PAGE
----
- By Levi Rickert
WASHINGTON — U.S. Representatives Sharice Davids (D-Kansas) and Deb Haaland (D-New Mexico) have been chosen to serve on the Congressional Escort Committee ahead of tonight’s State of the Union address.
Davids and Haaland will join a bipartisan group of members of Congress, including House and Senate Leadership, in escorting the President to the House Chamber for the State of the Union address.
“As we enter the House Chamber tonight, Rep. Sharice Davids and I will be a clear contrast to the President during this year’s State of the Union Address. When folks see us escorting the President into the chambers, I want them to remember that this country is for everyone -- no matter where they come from, what their background, or who they love,” said Haaland.
“It’s an honor to be selected for the Congressional Escort Committee, particularly because it will give me the opportunity to meet with the president prior to his State of the Union address and share my hope that he will work with Congress on the issues most important to Kansas families – like lowering the skyrocketing cost of prescription drugs,” Davids said.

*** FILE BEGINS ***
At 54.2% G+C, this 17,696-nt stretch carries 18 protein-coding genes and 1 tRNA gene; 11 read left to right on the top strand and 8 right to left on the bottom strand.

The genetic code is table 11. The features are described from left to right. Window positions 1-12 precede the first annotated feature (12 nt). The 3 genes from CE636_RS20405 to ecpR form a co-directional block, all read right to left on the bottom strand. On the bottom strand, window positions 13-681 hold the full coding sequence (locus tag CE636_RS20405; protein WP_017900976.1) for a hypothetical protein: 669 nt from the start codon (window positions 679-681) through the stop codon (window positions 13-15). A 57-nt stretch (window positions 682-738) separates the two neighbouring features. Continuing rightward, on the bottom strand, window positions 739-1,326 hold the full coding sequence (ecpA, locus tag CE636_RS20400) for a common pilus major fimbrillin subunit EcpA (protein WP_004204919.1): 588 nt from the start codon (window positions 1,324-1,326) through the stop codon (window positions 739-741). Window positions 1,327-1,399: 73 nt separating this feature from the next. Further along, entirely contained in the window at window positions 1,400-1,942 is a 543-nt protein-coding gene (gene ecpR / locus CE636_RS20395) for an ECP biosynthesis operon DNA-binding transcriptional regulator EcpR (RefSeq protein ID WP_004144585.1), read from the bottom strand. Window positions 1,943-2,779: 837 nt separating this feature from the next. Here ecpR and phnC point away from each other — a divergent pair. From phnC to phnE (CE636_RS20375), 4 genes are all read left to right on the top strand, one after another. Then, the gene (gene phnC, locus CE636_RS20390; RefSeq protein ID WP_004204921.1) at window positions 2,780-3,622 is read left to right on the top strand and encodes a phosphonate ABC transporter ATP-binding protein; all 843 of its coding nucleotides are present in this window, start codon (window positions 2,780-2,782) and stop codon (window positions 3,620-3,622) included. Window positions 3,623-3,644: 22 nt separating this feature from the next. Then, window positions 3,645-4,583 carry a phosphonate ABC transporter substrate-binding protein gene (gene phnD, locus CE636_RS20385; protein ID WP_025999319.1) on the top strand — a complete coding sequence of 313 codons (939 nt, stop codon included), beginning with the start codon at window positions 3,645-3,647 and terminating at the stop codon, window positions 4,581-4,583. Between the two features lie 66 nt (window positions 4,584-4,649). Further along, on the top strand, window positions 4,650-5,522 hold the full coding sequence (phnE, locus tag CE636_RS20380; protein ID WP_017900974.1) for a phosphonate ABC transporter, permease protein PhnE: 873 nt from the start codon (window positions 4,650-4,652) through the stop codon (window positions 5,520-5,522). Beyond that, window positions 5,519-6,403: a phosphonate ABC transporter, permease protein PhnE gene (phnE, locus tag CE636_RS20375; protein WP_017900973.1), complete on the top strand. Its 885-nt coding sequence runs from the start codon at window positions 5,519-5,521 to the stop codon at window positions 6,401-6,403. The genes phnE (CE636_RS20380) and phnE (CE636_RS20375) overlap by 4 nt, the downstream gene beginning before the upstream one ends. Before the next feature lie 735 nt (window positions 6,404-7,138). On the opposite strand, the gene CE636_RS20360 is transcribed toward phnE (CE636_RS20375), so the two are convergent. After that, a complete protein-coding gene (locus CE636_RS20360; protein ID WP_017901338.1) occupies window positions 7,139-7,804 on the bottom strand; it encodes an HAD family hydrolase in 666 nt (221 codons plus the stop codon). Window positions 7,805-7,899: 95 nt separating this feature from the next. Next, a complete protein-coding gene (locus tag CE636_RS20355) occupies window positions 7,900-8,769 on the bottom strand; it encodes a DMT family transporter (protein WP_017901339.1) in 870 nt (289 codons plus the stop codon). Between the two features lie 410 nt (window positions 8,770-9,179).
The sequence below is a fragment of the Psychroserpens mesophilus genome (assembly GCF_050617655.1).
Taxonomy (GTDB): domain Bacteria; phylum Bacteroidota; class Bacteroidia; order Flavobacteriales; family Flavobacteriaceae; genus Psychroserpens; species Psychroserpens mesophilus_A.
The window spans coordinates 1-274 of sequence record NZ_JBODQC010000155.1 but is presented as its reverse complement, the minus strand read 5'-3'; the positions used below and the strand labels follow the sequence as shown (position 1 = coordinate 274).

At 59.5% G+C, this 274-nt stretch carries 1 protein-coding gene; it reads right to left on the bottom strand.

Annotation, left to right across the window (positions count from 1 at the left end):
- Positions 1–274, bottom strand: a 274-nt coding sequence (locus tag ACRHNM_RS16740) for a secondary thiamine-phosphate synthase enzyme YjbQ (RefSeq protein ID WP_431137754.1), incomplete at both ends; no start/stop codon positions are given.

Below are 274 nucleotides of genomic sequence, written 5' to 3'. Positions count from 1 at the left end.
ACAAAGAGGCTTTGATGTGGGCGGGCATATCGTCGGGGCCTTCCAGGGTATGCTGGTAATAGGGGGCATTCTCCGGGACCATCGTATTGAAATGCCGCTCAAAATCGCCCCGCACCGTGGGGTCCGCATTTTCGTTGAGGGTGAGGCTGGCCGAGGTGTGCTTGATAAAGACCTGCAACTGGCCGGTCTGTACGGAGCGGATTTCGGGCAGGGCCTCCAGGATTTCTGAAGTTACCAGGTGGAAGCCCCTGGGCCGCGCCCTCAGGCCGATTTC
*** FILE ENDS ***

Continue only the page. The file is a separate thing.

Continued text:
Davids (Ho-Chunk Nation) and Haaland (Pueblo of Laguna) are the first two Native American women elected to Congress.
More Stories Like ThisNative News Weekly (February 5, 2023): D.C. Briefs
Day of Solidarity with Leonard Peltier Set for Monday, Feb. 6th
Sen. Markwayne Mullin (Cherokee) Appointed to Senate Committee on Indian Affairs
American Indian Man Dies in Pennington County Jail
Interior Secretary Haaland to Travel to Australia, Highlight International Climate Partnerships
12 years of Native News
This month, we celebrate our 12th year of delivering Native News to readers throughout Indian Country and beyond. For the past dozen years, we’ve covered the most important news stories that are usually overlooked by other media. From the protests at Standing Rock and the rise of the American Indian Movement (AIM), to the ongoing epidemic of Murdered and Missing Indigenous People (MMIP) and the past-due reckoning related to assimilation, cultural genocide and Indian Boarding Schools.
Our news is free for everyone to read, but it is not free to produce. That’s why we’re asking you to make a donation this month to help support our efforts. Any contribution — big or small — helps. If you’re in a position to do so, we ask you to consider making a recurring donation of $12 per month to help us remain a force for change in Indian Country and to tell the stories that are so often ignored, erased or overlooked.
Donate to Native News Online today and support independent Indigenous journalism. Thank you.